The peace sign is 60 years old this year

by Michael Smith (Veshengro)

The symbol of peace, the peace sign, is 60 years old this year (2018).

The peace sign is 60 years old this yearIt could be seen on VW mini-buses and other vehicles of the Hippie generation, on the helmets of some soldiers in Vietnam, at Woodstock, and many other places. Sixty years ago Gerald Holtom from Britain created this, the world's best known symbol. The circle and the three lines since stand for peace and reconciliation even though the inspiration itself comes from British military “language”.

Certain groups, especially so-called evangelical, and born-again, Christians claimed and still claim that this symbol was and is the sign of the Antichrist as it is an upside down broken cross. Nothing could be further from the truth.

The British graphic designer and artist Gerald Holtom created this emblem in 1958 on behalf of the British Anti-Nuclear War Initiative who were looking for a suitable emblem for a protest march. On February 21 of that year Holtom presented his scetches.

Later the Campaign for Nuclear Disarmament (CND) which had grown out of the Initiative and other similar organizations this emblem as their logo. That's why in Britain this symbol is also called the CND-symbol.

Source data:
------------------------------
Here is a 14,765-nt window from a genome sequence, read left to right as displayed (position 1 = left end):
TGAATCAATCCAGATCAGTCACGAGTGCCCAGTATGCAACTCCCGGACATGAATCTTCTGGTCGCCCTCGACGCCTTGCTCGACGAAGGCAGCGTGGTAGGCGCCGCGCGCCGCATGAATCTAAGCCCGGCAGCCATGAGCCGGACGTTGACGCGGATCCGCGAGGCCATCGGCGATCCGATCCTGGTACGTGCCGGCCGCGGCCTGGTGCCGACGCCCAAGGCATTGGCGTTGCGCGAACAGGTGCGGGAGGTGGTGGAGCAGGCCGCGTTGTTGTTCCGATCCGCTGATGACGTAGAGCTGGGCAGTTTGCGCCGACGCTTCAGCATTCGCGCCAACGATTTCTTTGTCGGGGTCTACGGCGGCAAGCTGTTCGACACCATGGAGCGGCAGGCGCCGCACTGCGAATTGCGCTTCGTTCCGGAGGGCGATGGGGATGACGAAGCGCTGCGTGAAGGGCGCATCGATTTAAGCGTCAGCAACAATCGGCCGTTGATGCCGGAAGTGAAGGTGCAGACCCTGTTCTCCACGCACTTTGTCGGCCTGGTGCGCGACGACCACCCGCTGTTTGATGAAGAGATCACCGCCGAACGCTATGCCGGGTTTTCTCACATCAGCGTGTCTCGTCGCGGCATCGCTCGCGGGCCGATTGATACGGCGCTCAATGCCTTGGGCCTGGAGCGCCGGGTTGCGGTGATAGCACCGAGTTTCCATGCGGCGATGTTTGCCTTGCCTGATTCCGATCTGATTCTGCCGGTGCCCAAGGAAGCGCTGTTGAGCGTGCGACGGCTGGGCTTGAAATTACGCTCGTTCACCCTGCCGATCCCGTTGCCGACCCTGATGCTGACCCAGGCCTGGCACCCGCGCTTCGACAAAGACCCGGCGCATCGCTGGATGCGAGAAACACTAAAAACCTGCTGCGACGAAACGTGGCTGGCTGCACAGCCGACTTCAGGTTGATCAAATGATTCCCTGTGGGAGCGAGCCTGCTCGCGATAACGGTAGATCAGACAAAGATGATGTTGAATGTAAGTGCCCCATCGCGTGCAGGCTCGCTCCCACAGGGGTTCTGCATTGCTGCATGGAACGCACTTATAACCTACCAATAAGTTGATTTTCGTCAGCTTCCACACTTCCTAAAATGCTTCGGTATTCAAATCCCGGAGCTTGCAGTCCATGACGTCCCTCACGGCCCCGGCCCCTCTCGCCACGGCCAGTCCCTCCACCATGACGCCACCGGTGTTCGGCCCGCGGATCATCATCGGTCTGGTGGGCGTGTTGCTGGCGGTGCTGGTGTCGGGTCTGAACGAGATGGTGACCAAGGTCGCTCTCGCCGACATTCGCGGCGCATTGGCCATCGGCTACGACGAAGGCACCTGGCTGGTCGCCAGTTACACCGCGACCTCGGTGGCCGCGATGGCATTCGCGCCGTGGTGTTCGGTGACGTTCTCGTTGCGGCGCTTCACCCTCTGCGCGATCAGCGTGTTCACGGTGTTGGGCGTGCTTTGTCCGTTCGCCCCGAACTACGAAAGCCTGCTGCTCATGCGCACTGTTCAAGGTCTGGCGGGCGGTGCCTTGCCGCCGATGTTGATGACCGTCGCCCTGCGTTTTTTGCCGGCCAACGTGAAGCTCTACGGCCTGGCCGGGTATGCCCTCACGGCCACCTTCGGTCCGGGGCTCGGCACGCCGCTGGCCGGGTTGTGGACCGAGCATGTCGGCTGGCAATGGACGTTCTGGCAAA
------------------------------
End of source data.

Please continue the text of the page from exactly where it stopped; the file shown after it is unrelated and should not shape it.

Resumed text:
With Holtom's sympol on their banners peace activists marched from Good Friday to Easter Sunday 1958 from London to the nuclear weapons facility at Aldermaston in order to protest for peace and reconciliation and against all manner of war, nuclear especially.

The idea for the symbol Hortom took from the sign language of the military, namely flag semaphore alphabet of the Navy which is used to communicate ship to shore, and shore to ship, as well as ship to ship, my means of flags. Each letter is represented by a specific way in which the flags are being held. Holtom worked during the Second World War on the Norfolk coast and had learned this communications medium. For the peace symbol he used the two letters N and D for “Nuclear” and “Disarmament”. The two letters, superimposed upon each other, for the symbolic chicken foot, with the circle representing the Earth.

In a later explanation as to how he came upon the symbol be had a different story, possibly trying to distance himself from the military-based alphabet employed.

As Holtom did deliberately not copyrighted his design it has traveled the world, basically, and is being used all across the world as a symbol for peace and against war. It is, nowadays, also being found not just in anti-nuclear war and anti-war protests in general but also at many other demonstrations for a variety of related issues.

Aside from this sign there are a couple of other “peace signs” and probably the oldest and best-known is the stylized white dove with (or without) the olive branch. Already in the story about the Flood in the Bible, on European coins in the 17th century and in fairy-tales the white dove takes the role of the messenger of good news or of peace. After Pablo Picasso in 1949 put the white dove onto a poster for the Paris Peace Conference it became symbol for peace.

© 2018